9. I am willing to bet I have this, at least mildly. I always have difficulty recognizing faces, and I have to give myself a way tell certain people apart, like “This person has WHITE hair, and this person has BLOND hair,” or “Remember this person is a little taller than this person.” In crowded places, I will sometimes even mistake strangers for close friends or family members.

    • A Quiet Week says:

      Thank you Angel and forgive my lateness. I think many of us use similar strategies. It’s interesting that you mention you confuse people. I do the same thing myself. I don’t understand the mechanism, but perhaps I attribute certain facial feature with an identity and then everyone with those specific features become that person. Crowded places are the worst, because the sheer number of people is disorienting–so much stimulation! I need quiet for my brain to figure certain things out!

  10. notesoncrazy says:

    The movie that still kills me with this is The Departed. It’s kind of a confusing movie anyway of course, the idea being that you’re not sure who is really working for who. But when you add in not being able to tell any of them apart with their identical hair and facial hair and fake Boston accents…nope. Just nope. I even had the advantage of having seen the original a few years earlier (from Hong Kong I think?), but of course the American version changed subtle details to give it an extra twist…so it was hopeless.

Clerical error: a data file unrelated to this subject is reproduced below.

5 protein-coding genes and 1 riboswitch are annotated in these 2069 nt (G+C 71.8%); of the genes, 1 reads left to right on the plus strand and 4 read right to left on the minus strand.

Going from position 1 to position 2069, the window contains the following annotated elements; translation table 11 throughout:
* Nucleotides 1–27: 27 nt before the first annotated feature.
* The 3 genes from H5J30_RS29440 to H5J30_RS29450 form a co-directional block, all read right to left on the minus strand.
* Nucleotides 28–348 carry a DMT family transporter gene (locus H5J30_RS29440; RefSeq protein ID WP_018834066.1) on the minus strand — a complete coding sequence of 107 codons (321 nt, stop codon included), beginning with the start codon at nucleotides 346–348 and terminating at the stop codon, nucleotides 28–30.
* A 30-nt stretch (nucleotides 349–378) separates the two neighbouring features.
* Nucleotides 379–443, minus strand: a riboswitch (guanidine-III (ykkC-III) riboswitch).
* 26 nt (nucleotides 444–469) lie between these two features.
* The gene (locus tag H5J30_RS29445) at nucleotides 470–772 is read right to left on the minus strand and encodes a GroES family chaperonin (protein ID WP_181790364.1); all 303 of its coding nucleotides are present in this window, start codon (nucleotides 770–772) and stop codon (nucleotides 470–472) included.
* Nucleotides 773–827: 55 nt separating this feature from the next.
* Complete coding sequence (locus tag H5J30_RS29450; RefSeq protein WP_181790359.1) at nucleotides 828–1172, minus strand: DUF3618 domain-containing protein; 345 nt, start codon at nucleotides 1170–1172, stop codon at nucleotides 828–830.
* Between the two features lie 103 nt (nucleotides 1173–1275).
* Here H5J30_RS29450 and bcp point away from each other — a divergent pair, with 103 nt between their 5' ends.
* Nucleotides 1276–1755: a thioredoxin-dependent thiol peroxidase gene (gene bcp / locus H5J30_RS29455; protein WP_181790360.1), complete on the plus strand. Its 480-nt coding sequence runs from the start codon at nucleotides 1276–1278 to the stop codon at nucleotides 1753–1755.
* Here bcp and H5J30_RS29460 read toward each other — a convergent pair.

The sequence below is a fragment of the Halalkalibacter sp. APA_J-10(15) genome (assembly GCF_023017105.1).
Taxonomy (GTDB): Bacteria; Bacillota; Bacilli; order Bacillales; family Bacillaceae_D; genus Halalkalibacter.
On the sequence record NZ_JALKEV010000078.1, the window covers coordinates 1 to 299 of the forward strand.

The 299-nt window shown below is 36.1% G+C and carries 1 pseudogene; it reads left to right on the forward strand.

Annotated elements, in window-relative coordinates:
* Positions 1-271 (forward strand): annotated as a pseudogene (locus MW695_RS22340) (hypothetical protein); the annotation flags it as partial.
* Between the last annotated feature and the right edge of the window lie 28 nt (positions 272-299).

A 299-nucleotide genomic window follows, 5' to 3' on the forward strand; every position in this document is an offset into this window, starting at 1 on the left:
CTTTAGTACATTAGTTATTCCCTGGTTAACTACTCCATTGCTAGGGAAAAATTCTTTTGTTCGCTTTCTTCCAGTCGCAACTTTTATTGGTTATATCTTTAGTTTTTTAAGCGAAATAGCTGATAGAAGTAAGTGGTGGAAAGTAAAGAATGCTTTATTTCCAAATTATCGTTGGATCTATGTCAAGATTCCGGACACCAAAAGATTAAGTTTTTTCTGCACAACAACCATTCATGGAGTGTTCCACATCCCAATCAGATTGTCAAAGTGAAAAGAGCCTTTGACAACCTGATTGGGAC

I have a group of “attractive male movie stars” in my head. If I see one of them on tv or on in a photo, I know it’s someone from that group, but I have no idea who. Leo Dicaprio, Matt Damon, Brad Pitt, Marky Mark, even George Clooney depending on his hair and whether they have him made up to look older or younger. It’s completely baffling.

    • A Quiet Week says:

      You are a brave soul! I avoid heist movies because I can’t figure out who’s who or doing what. I love Asian Cinema, but I can only keep track of character’s by hair style. I also have a group of stars in my head–I remember them because I have logged hours watching them in movies. I can keep track of them rather easily. I’m not 100% face blind but it takes me much longer to recognize people. My next post is about this.

      Thanks for visiting with me!

      Lori D.

      • I can recognize actors who have been in tv shows that I’ve watched multiple seasons of pretty reliably, because I’ve gotten used to the way they move and talk. If they were in something really out of context though, like period pieces or something, I probably wouldn’t recognize them though. People who just do movies though, nope. Sometimes I can track them through the movie if they don’t change too much, but if there is another person with a similar haircut, or they try and disguise themselves for whatever plot purposes, I’m totally gone.